(as delivered at his funeral on March 9, 2017)
A defining moment in my life came at 35,000 feet. We were flying to a wedding in the heartland of America. A week earlier, I had been informed that WVU no longer required my services: I had been kicked out of America’s Number 1 Party School. How might one, you ask, be kicked out of America’s Number 1 Party School? Fortunately, this is neither the time nor the place for that particular story. Or stories.
Regardless, we were cruising at 35,000 feet… and this is the time I decided to tell Dad that his favorite son had been kicked out of college. He was already frustrated with me, because I had set the time on my watch for Central Time in the terminal as we waited to board the plane. And, because of that, my wife, who was then my fiance, and I nearly missed the flight. Dad had to run down the terminal to find me.
“Dad… relax, man. We’ve got an hour.”
“YOU ALREADY CHANGED YOUR WATCH!” he yelled.
So as my future wife and I boarded the plane, we were greeted by my mother standing in the aisle with her hands on her hips, giving us the motherly glare.
“Welcome to the family,” I told Teressa.
So we took our seat and, quickly after, took to the air.
And this was the venue and the circumstances I had chosen to tell Dad that WVU no longer required my services. Timing is not a strong suite of mine….
So… the moment arrives. Dad is reading the paper, and I am seated next to him.
“Yes,” he replied.
“I got kicked out of WVU.”
I was prepared for him to remove me from the plane by opening the back hatch and giving me a good shove.
Instead, he didn’t look up from the paper. “Fix it,” he says. With authority.
“How?” I ask.
“Fix it,” he says. “I didn’t raise a failure.”
Dad didn’t teach me to shave with the grain… because he never taught me to shave. And we never really had “”The Talk.” In fact, the only conversation we ever had that was even close to “The Talk” was the advice, 3 rules, he gave before I left for college that went something like this:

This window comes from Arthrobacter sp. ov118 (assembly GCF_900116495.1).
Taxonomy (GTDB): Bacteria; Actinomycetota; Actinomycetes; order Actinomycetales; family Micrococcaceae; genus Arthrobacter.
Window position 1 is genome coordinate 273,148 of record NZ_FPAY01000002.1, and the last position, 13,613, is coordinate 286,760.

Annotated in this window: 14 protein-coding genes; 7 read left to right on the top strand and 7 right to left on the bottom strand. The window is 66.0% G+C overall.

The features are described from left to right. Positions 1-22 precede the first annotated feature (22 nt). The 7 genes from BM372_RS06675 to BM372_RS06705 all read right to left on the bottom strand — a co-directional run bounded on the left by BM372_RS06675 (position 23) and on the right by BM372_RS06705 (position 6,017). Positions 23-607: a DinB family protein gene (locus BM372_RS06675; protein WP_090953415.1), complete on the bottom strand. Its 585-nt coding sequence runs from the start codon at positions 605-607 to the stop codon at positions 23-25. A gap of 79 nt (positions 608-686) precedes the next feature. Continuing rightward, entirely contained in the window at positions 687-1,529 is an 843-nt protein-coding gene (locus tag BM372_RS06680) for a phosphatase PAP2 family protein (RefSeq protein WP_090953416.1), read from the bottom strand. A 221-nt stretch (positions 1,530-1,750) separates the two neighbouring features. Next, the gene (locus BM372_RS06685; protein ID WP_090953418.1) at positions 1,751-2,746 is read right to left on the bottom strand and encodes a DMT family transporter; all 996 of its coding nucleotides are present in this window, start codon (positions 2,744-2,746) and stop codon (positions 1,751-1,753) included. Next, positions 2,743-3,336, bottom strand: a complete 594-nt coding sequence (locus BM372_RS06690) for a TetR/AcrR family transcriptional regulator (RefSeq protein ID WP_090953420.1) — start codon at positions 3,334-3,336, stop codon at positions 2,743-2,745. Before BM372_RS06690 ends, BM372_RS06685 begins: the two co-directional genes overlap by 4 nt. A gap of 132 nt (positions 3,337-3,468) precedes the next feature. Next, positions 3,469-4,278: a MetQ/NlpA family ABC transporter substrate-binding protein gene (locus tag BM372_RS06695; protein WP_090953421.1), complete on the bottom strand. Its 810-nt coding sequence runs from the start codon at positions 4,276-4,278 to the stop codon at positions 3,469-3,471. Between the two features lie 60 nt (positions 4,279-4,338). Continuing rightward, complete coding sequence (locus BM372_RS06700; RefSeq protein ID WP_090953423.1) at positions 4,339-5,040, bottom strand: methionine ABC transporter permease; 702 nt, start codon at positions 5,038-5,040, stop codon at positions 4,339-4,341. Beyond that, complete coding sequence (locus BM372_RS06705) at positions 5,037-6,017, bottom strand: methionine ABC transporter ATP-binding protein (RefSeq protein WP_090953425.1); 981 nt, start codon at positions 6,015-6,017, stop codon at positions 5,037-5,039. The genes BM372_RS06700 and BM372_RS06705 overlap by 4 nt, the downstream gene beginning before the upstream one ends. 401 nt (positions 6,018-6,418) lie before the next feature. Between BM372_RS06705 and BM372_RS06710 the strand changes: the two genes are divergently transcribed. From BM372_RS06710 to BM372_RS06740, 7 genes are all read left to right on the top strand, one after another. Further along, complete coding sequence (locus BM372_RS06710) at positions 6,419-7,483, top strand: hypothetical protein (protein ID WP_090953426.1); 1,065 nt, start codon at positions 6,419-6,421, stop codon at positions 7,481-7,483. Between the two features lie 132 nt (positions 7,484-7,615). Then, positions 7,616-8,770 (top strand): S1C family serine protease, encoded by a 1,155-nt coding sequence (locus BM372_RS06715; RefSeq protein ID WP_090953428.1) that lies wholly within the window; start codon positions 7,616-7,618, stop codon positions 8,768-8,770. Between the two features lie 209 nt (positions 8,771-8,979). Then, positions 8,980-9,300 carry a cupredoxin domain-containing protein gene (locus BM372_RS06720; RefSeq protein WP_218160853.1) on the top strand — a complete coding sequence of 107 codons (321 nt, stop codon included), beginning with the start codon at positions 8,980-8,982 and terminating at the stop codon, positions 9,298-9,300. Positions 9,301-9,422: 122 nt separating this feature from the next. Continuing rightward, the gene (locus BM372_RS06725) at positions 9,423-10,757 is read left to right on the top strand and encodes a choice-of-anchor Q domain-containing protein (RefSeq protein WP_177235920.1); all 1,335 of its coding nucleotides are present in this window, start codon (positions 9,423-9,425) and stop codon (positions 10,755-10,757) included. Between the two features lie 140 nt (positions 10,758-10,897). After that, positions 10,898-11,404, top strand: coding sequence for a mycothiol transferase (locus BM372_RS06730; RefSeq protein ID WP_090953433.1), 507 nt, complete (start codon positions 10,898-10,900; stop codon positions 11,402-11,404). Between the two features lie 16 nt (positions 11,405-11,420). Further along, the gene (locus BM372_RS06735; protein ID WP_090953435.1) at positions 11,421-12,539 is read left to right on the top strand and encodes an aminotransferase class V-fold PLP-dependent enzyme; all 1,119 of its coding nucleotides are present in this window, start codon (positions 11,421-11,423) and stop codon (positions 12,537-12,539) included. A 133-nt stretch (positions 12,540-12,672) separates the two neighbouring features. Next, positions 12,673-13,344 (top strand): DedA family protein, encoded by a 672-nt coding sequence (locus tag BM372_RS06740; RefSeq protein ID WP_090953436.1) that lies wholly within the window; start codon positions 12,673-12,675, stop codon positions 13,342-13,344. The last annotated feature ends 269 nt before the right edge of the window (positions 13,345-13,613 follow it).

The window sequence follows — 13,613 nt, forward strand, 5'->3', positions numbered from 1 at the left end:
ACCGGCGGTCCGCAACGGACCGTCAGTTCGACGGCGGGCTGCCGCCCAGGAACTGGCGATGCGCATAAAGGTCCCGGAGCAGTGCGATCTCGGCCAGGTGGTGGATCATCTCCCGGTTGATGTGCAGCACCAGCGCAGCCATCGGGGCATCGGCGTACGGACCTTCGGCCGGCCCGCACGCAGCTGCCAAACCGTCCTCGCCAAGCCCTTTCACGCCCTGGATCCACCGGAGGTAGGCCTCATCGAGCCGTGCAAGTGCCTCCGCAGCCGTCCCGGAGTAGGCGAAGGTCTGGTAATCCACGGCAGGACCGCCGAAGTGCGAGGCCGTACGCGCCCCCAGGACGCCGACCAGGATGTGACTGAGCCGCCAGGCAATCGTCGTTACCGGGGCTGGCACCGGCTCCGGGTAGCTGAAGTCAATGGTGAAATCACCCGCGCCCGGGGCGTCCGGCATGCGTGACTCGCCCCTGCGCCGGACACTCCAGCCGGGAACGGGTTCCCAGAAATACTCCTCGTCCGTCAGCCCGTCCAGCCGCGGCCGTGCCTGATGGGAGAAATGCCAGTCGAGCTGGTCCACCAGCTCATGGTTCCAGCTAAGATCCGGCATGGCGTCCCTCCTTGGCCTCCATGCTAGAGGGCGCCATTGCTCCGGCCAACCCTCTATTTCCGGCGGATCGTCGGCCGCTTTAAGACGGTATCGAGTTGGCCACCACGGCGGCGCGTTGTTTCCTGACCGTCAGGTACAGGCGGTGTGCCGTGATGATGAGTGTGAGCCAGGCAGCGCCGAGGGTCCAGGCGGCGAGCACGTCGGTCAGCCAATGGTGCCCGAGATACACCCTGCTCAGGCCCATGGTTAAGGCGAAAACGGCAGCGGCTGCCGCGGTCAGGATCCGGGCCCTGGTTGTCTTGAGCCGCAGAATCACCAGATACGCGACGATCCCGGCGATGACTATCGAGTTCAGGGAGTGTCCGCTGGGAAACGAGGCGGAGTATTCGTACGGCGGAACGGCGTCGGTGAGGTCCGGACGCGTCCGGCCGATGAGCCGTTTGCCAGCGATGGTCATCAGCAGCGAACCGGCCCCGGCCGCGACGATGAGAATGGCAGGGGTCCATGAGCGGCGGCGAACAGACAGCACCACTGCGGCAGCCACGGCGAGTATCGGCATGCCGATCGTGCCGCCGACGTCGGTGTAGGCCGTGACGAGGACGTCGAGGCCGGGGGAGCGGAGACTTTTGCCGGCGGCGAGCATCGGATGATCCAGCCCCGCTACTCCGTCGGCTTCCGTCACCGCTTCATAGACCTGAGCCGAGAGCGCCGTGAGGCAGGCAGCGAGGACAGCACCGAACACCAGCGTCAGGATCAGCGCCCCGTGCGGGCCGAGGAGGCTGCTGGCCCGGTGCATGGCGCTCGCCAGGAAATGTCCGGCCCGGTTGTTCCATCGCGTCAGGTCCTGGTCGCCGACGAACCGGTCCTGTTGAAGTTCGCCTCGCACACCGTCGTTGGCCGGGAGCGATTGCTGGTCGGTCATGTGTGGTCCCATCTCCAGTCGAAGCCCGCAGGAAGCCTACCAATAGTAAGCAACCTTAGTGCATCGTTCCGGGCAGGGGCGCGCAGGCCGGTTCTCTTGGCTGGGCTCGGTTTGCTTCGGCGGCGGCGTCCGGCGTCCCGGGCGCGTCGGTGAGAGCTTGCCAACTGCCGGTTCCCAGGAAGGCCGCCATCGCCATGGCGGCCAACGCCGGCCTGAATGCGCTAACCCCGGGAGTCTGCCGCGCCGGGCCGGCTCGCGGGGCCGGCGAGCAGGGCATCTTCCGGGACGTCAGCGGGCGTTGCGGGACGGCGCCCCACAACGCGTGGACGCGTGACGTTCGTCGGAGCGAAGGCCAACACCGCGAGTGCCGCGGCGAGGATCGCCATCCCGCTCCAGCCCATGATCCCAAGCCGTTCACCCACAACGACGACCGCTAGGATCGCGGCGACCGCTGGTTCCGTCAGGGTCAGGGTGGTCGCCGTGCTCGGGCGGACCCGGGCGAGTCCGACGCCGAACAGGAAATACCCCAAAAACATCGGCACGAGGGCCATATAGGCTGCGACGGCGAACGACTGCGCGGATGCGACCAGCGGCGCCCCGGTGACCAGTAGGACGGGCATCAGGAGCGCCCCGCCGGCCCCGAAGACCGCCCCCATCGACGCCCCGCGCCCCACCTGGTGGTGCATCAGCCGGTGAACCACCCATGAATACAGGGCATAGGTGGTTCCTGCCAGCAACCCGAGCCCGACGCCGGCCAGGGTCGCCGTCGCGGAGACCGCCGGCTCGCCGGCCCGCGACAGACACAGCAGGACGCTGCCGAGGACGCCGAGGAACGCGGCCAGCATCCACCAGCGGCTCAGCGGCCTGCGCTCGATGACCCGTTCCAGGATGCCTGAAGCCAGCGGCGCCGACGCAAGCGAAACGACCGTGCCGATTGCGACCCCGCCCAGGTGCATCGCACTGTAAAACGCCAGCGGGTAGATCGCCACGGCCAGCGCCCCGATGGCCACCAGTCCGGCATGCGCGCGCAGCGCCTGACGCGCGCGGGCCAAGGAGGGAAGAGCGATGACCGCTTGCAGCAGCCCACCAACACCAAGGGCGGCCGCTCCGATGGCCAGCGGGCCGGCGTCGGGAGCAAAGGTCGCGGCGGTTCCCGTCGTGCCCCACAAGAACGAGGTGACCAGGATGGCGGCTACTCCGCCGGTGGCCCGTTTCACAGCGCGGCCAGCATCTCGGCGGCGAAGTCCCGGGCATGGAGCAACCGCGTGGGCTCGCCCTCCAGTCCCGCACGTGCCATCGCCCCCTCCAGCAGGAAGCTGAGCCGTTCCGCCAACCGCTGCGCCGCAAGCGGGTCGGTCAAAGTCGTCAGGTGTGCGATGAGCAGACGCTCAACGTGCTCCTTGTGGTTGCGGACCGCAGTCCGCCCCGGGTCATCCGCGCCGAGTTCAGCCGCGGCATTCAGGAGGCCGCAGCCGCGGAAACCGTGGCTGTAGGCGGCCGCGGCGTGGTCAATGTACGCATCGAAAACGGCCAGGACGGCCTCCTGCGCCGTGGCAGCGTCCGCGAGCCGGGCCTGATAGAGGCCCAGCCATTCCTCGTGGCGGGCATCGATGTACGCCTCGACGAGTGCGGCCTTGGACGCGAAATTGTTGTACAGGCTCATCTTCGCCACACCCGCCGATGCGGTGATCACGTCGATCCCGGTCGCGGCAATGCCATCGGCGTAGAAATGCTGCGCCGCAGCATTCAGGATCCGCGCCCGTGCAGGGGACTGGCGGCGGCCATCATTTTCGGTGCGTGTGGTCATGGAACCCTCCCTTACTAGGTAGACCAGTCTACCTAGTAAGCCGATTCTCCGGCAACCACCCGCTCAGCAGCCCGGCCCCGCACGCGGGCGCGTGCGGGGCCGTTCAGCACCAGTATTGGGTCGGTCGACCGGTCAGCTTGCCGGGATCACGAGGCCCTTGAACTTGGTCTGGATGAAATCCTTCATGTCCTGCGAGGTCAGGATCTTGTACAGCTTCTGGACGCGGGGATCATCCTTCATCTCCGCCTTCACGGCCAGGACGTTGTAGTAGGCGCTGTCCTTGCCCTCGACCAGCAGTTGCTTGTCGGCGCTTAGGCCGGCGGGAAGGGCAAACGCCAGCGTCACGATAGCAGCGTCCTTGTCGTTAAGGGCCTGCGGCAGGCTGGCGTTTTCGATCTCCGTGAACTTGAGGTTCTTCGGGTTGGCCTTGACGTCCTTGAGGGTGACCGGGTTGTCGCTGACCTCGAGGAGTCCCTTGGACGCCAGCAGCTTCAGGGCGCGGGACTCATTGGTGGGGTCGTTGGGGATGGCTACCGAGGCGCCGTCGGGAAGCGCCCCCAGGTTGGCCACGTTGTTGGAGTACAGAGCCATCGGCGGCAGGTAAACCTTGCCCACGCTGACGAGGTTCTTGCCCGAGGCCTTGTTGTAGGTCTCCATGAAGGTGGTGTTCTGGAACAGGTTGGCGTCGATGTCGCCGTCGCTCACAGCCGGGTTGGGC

Number 1… Don’t drink and drive.
Number 2… Don’t get anyone pregnant.
And Number 3… which encompasses numbers 1 and 2… don’t do anything stupid.
I clearly didn’t master number 3…
He taught me more important things than to shave with the grain.
In 8th grade, I got into a little bit of trouble on the bus and was being removed for the remainder of the year. While Dad was on the phone with the Director of Transportation, the director accused me of being a liar.
Dad’s response… “My son might be a lot of things… but he is no liar.” Not a glowing endorsement, but an endorsement, nonetheless.
In this, he taught me the importance of truth..
Through his actions, he taught me the importance of service… that it is not enough to simply go to church on Sunday in order to serve the Lord. You have to serve within the church and, then, by definition, the community… It was not a spoken mantra… it was a mantra of action.
He also taught me the importance of service on church committees… thanks for that one, Pop.
He taught me that being a father is not a matter of biology or DNA… it is a matter of showing up…
It’s the always showing up for practice and games… the showing up for theatre performances,.. the showing up at every single band function… showing up when your son calls you and tells you he broke the axle on your minivan… again… showing up when you need someone to go through the home inspection with you… showing up to be a huge part of the life of the children of your daughter and son… no matter how far you have to drive.
Show up… for the mundane and extraordinary.
And he taught me to never quit… he taught me while I was a boy playing basketball, and he taught me as a man while he fought cancer.
One of the main reasons he tried the last treatment, Opdivo, was because he wanted to teach his grandkids the importance of never giving up… of never losing hope. “I don’t want the grandkids to think that it is OK to give up.”
And he didn’t… to the very end.
The ESPN anchor, Stuart Scott, who faced a cancer battle of his own, said this of cancer patients… “When you die, it does not mean that you lose to cancer. You beat cancer by how you live, why you live, and in the manner in which you live.”
By this definition, Dad kicked the crap out of cancer.
To say he was a good man doesn’t do his life justice… And any tribute I write could never do my father’s life justice.
All I can say is that many people never have the opportunity to meet their hero… I am fortunate enough to call mine “Dad.”
Thank you, Dad, for a life well lived. I love you.